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Cheps
08-13-2004, 04:58 AM
I'm trying to do dot3 bump mapping, mainly based on Paul\'s project tutorial (http://www.paulsprojects.net/tutorials/simplebump/simplebump.html) .

The big difference is that I'm trying to do it in a single pass, so I use 3 texture units. The effect seems to work as the result I get is the color of my color map and it is bumped with the normal map. However, I can't get lightning to have any influence on my bumb mapped quad. Every other object in my scene reacts to lights, but my bump mapped quad is just as if there wasn't any light. Below is the drawing part.


//enable lightning
glEnable(GL_LIGHT0);
glEnable(GL_LIGHT1);
glEnable(GL_LIGHTING);

//here I draw the rest of the scene

//and now the bump mapped quad

//texture unit 0 - normal map
glActiveTextureARB(GL_TEXTURE0_ARB);
glEnable(GL_TEXTURE_2D);
glBindTexture(GL_TEXTURE_2D, normalTexture);
glTexEnvi(GL_TEXTURE_ENV, GL_TEXTURE_ENV_MODE, GL_COMBINE_ARB);
glTexEnvi(GL_TEXTURE_ENV, GL_SOURCE0_RGB_ARB, GL_TEXTURE);
glTexEnvi(GL_TEXTURE_ENV, GL_COMBINE_RGB_ARB, GL_REPLACE);

//texture unit 1 - cube map
glActiveTextureARB(GL_TEXTURE1_ARB);
glEnable(GL_TEXTURE_CUBE_MAP_ARB);
glBindTexture(GL_TEXTURE_CUBE_MAP_ARB, cubeMapTexture);
glTexEnvi(GL_TEXTURE_ENV, GL_TEXTURE_ENV_MODE, GL_COMBINE_ARB);
glTexEnvi(GL_TEXTURE_ENV, GL_SOURCE0_RGB_ARB, GL_TEXTURE);
glTexEnvi(GL_TEXTURE_ENV, GL_SOURCE1_RGB_ARB, GL_PREVIOUS);
glTexEnvi(GL_TEXTURE_ENV, GL_COMBINE_RGB_ARB, GL_DOT3_RGB_ARB);

//texture unit 3 - color map
glActiveTextureARB(GL_TEXTURE2_ARB);
glEnable(GL_TEXTURE_2D);
glBindTexture(GL_TEXTURE_2D, colorMapTexture);
glTexEnvi(GL_TEXTURE_ENV, GL_TEXTURE_ENV_MODE, GL_COMBINE_ARB);
glTexEnvi(GL_TEXTURE_ENV, GL_SOURCE0_RGB_ARB, GL_TEXTURE);
glTexEnvi(GL_TEXTURE_ENV, GL_SOURCE1_RGB_ARB, GL_PREVIOUS);
glTexEnvi(GL_TEXTURE_ENV, GL_COMBINE_RGB_ARB, GL_COMBINE_ARB);

//and here I draw my quad

Dude
08-13-2004, 07:43 AM
Try changing the last line of the third stage to:

glTexEnvi(GL_TEXTURE_ENV, GL_COMBINE_RGB_ARB, GL_MODULATE);Dude

Cheps
08-15-2004, 07:28 AM
I tryed but it still doesn't work, anyone else have an idea?

edf
08-15-2004, 12:37 PM
Hi, I'm not sure
if I understand, you do:
n.l+color
so not lighting.
Maybe you should try to modulate somewhere at the end with PRIMARY_COLOR_ARB in order to get:
(n.l+color)*PRIMARY_COLOR_ARB
I guess you have to give a white color to your object.

EDIT:wrong

edf
08-15-2004, 12:44 PM
Oops,
I correct myself:

n.l+colorn.l*texturecolor
So dude is right, and I don't know why it doesn't work.

dorbie
08-16-2004, 11:41 AM
The dot product is supposed to take the 3 component vector based normal map and perform the dot product with a suitably calculated & interpolated per vertex value. You are not supposed to have OpenGL fixed function lighting on for this.

That cubemap is there to normalize vectors generated per vertex in a vertex program or sent by the application. The result of the normalized vector represent the light direction vector in tangent space. Paul calculates these in C++ code and sends them as texcoords to the cubemap texture. You need to do the same. But understand that this dot product gives you a *complete diffuse lighting result*. Any additional modulation with, say, a vertex color should be some other interesting per vertex diffuse coloration (optional) and *NOT* the fixed function OpenGL lighting result (Paul has that as a comparrison and only when bumpmapping is off), that would just stuff things up & you'll get a pretty dark result, not to mention something completely wrong and non physical (the modulation of one per vertex illumination term by another per vertex illumination term). You do a replace in your first unit and don't use primary_color so lighting is redundant & unused anyway, however it makes me wonder if you implement the software per vertex calculations you need to.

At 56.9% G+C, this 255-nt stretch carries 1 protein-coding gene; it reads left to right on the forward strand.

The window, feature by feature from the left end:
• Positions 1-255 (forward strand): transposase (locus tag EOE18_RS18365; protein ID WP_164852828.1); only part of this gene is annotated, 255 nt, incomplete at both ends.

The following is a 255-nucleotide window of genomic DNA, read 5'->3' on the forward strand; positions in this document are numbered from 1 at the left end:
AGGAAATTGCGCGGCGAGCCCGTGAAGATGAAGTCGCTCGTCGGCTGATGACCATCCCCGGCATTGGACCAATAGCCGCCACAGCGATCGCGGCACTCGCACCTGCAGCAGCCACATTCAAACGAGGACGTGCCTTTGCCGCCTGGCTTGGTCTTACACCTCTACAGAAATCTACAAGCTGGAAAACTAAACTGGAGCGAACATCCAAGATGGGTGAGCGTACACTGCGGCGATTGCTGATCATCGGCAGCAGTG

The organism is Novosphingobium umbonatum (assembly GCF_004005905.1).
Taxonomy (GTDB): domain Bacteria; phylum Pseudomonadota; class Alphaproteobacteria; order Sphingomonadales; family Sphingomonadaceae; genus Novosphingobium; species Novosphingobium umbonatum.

V-man
08-16-2004, 07:20 PM
You might want to add this line for each source as well

glTexEnvi(GL_TEXTURE_ENV, GL_OPERAND0_RGB, GL_SRC_COLOR);
glTexEnvi(GL_TEXTURE_ENV, GL_OPERAND1_RGB, GL_SRC_COLOR);
.........

but I think that is the default.

So you need to send the regular tex coordinates to TEXTURE0 and TEXTURE2
For TEXTURE1, you need to supply the light vector in tangent space.
If you aren't using a vertex program, then you do it on the CPU.

Cheps
08-16-2004, 09:57 PM
Thanks for answering, I must admit I didn't understand everything. I have a good mathematics knowledge and I think I understood the theory behind it. What confuses me is that he's doing it on a torus.

As for the per vertex light computation, I have to do it myself software right? Nothing in OpenGL or hardware?

dorbie
08-17-2004, 10:05 AM
You could write a vertex program for hardware acceleration, but for now keep it simple.

Look at Paul's code for tangentSpaceLight, this is what you need to calculate and send as a texcoord.

Also understand that to compute this you need the normal, tangent and binormal vectors.

He's doing this on a torus because it is a good test of a varying tangent space basis, it covers all possibilities with a reasonably well behaved surface (nice ortho coordinate frame (TSB)).

Paul seems to use a vector class of some sort for his dot products.